Aurora residents ID’d in Glenwood Canyon accident
Glenwood Springs Post Independent
GLENWOOD SPRINGS — Authorities have identified the victims of an accident early Wednesday morning in a construction zone in Glenwood Canyon as members of a Denver-area family.
The crash killed one woman and injured three passengers in her car.
The driver of the Mazda sedan that slammed head-on into a semi truck and burst into flames had still not been positively identified by Colorado State Patrol investigators as of Friday.
However, a person close to the family said the woman was the wife and mother, respectively, of two survivors of the crash, Ronald R. Hart, 53, and Lisa M. Hart, 25, both of Aurora.
They, along with Lisa Hart’s son, Zayden Pecosky, 4, of Westminster, were pulled from the burning vehicle by witnesses who came upon the scene following Wednesday’s 4:30 a.m. accident. The bystanders were unable to pull the driver from the wreckage in time. She was pronounced dead at the scene.
Meanwhile, an attorney representing Ronald Hart on another matter, said he will be looking into the circumstances leading to the accident, including safety conditions in the construction zone.
“We are representing the family and will be doing our own investigation into the accident and the causes,” said Paul Fisher, of Fisher & Associates in Denver. “It’s important to make sure these construction zones around the state are safe, and that they are done right.”
The crash occurred on Interstate 70, 11 miles east of Glenwood Springs within a construction zone where eastbound traffic has been diverted onto the elevated westbound lanes since early April.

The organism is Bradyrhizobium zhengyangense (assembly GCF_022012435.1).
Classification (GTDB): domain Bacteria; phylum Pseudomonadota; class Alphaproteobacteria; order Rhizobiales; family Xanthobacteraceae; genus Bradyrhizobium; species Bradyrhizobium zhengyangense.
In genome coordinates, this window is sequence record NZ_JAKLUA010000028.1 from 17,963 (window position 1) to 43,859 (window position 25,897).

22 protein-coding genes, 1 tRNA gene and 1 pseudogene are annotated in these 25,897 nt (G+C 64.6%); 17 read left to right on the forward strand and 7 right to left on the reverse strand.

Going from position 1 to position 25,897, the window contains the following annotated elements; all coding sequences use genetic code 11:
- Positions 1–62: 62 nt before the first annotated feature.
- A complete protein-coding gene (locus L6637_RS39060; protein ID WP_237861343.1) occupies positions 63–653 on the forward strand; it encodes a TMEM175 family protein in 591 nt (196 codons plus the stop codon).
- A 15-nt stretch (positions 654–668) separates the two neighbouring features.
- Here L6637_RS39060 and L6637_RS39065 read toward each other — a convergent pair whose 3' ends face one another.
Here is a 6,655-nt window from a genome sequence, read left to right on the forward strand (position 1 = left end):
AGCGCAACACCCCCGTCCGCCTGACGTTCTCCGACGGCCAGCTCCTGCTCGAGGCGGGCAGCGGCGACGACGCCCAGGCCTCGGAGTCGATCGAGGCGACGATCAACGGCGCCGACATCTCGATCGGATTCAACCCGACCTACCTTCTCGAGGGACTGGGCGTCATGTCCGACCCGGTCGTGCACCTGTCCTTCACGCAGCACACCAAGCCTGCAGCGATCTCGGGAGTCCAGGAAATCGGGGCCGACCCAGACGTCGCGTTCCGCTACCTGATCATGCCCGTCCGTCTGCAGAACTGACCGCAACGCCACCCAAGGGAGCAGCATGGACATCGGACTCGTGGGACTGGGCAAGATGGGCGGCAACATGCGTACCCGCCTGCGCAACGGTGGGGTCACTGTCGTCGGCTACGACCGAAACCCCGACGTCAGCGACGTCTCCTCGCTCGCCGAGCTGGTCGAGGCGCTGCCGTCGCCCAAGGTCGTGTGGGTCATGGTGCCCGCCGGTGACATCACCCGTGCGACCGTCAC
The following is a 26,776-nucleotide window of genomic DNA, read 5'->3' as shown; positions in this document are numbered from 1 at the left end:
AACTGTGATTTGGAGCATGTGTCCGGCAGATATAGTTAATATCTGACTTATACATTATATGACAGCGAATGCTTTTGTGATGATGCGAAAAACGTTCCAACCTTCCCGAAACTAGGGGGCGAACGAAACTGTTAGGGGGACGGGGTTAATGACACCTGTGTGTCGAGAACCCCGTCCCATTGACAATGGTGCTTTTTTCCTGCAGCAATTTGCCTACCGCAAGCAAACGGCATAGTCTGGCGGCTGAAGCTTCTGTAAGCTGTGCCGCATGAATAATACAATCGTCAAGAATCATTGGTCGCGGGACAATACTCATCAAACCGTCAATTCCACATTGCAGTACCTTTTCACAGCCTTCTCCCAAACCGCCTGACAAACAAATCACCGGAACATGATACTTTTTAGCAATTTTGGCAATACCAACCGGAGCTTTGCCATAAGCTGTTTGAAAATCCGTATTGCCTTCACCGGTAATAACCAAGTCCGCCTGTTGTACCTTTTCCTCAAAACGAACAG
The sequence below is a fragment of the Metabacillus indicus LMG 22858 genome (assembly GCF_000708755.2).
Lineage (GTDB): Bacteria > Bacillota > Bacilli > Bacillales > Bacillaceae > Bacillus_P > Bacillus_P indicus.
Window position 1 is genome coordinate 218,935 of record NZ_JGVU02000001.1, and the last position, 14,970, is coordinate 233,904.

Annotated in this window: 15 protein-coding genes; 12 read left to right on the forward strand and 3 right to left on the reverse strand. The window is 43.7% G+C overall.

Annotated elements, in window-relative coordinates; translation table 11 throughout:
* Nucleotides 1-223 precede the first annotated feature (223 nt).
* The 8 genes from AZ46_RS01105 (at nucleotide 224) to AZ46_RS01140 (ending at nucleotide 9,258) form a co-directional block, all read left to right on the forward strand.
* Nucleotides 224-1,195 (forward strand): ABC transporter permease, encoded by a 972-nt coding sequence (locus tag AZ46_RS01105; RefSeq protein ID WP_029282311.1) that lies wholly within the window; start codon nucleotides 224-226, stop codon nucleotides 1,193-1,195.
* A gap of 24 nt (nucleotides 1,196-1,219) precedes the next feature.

It was the second fatal accident in that stretch of I-70 in the past six weeks.
According to the State Patrol, this week’s accident resulted when the Mazda was headed east in the two-way-traffic zone and “abruptly” moved into the westbound lane, colliding head-on with the tractor trailer driven by Daniel Robertson, 54, of Las Vegas, which had just emerged from the Reverse Curve Tunnel.
One of two saddle tanks broke off the semi and the other was punctured open, spilling approximately 100 gallons of diesel fuel onto the roadway. I-70 closed in both directions for about eight hours Wednesday to allow for cleanup and to remove the wreckage.
Robertson was able to escape the burning cab and was not injured in the crash. Updated conditions of the other three survivors, who remained hospitalized, were not available Friday.
“The investigation is still ongoing,” Trooper Graham Thorne said. “However, driver fatigue has been determined as the possible cause of the crash.
“Impairment by prescribed medication is considered a factor,” he also said. “However, toxicology reports from the coroner have not been completed.”
The construction zone does have a reduced speed limit of 40 miles per hour, but excess speed was not cited as a cause in either of the fatal accidents.
Around 5:30 a.m. on April 14, Brianda Zavala, 18, of Glenwood Springs, and her two passengers, Jennifer Nevarez, 16, of Carbondale, and Albino Ortiz-Monge, 24, of Gypsum, all were killed when their Audi sedan slammed head-on into a semi-truck. That accident happened two miles east of where this week’s accident occurred.
An autopsy report revealed that Zavala was drunk at the time. The State Patrol said she was driving in the wrong lane. The driver of the truck escaped injury in that accident as well.
The Colorado Department of Transportation reviewed the circumstances surrounding the April 14 accident, and determined that proper safety procedures were followed in setting up the construction zone. Another CDOT review will be done when the latest accident investigation is completed, CDOT spokeswoman Nancy Shanks said on Thursday.
An attorney for the family involved in this week’s accident told the Post Independent Friday that he also intends to follow up on the circumstances leading to the crash.
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Garfield County is staying at a moderate level of restrictions, despite higher incidence rates, and commissioners are worried about potential effects on businesses that shutdowns could bring.